REGULATIONS – allergens on labels, the most common errors

college prodotti allergeni

For several years anyone who writes deals with, among other things, informing consumers of allergenic ingredients. European rules, which took off with the 2003/89 / EC Directive, have been strengthened and integrated into the ' Food Information to Consumers' Regulation (1) . But misinformation is everywhere, as is evident in this brief review of the most frequent violations on food labels.

Examples of food labeling not in accordance to the EU 1169/2011 reg. Most operators have provided for, as prescribed, graphically highlighting allergens over other ingredients. Neglecting other crucial aspects for coherent information to the European standard. Some examples:

' Flour type 00' , ' wheat flour' . These terms express the degree of refining, but also the cereal or legume of origin which needs to be clarified, highlighting if allergenic (see following point without forgetting soy),


' Contains gluten' , ' may contain (cereals containing) gluten' . The presence of gluten is common to several cereals, but these must be individually named (corn or wheat, spelt, Khorasan wheat, rye, barley, oats), because each of them can reconnect to a specific allergy (2) . And this also applies in the case of unintentional presence,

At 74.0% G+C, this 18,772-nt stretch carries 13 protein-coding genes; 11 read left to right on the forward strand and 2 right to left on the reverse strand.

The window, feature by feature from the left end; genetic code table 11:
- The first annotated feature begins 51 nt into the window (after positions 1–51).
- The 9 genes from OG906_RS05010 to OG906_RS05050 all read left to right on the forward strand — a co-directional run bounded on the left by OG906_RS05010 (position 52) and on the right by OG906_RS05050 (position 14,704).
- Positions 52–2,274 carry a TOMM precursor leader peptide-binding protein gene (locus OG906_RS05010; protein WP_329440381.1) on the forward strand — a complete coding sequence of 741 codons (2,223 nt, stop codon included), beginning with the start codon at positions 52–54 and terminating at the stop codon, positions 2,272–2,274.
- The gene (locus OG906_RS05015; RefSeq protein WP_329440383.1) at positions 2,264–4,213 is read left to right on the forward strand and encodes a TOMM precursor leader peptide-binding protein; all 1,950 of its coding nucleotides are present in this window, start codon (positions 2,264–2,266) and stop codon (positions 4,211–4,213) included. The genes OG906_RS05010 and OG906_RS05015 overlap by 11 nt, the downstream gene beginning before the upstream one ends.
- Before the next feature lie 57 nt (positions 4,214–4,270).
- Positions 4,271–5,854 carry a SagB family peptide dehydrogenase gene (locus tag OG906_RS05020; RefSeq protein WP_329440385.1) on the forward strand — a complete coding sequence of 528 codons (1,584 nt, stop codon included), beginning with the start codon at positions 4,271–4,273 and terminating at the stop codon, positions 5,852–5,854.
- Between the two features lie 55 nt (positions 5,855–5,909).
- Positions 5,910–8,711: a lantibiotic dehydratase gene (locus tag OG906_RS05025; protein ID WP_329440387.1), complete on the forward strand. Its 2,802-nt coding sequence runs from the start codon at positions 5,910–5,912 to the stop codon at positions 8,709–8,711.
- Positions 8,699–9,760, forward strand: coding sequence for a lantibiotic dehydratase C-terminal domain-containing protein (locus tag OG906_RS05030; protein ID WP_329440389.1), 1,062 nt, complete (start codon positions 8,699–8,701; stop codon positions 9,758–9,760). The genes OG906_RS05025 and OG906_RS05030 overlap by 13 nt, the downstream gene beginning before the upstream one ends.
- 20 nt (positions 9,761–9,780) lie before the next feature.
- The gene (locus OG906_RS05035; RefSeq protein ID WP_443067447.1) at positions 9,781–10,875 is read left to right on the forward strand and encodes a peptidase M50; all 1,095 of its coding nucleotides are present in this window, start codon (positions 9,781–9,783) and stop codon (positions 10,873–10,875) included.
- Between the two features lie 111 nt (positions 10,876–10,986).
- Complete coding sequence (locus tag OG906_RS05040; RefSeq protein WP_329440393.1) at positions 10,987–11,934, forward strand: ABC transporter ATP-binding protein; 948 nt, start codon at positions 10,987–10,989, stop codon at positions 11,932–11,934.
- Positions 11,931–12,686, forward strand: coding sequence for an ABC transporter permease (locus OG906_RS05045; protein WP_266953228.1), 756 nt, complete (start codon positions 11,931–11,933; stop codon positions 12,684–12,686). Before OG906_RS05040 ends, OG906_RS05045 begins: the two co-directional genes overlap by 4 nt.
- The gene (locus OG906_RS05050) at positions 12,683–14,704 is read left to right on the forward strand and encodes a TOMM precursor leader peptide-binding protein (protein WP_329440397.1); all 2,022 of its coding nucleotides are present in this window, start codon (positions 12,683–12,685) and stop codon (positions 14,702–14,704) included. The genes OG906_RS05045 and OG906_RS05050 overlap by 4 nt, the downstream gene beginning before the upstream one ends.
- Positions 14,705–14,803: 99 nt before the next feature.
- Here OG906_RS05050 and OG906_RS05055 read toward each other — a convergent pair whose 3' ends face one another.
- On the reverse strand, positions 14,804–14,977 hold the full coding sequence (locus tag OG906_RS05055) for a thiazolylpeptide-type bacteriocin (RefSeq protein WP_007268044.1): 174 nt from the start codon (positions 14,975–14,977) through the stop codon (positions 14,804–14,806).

' It contains / may contain nuts' . The 1169 Regulation  reports an obligation to highlight the presence of ' nuts that is to say (…)' (3) . Since, furthermore, nuts do not appear as one of the ingredients that can be given the name of that category rather than with its specific name (4) , the presence of each of the individual ingredients must always be specified and highlighted. Whether it is walnuts, almonds, hazelnuts, pistachios, peanuts, cashew nuts (or cashews), pecans, Brazil nuts, macadamia nuts, the reference must be rigorously prompt and never generic,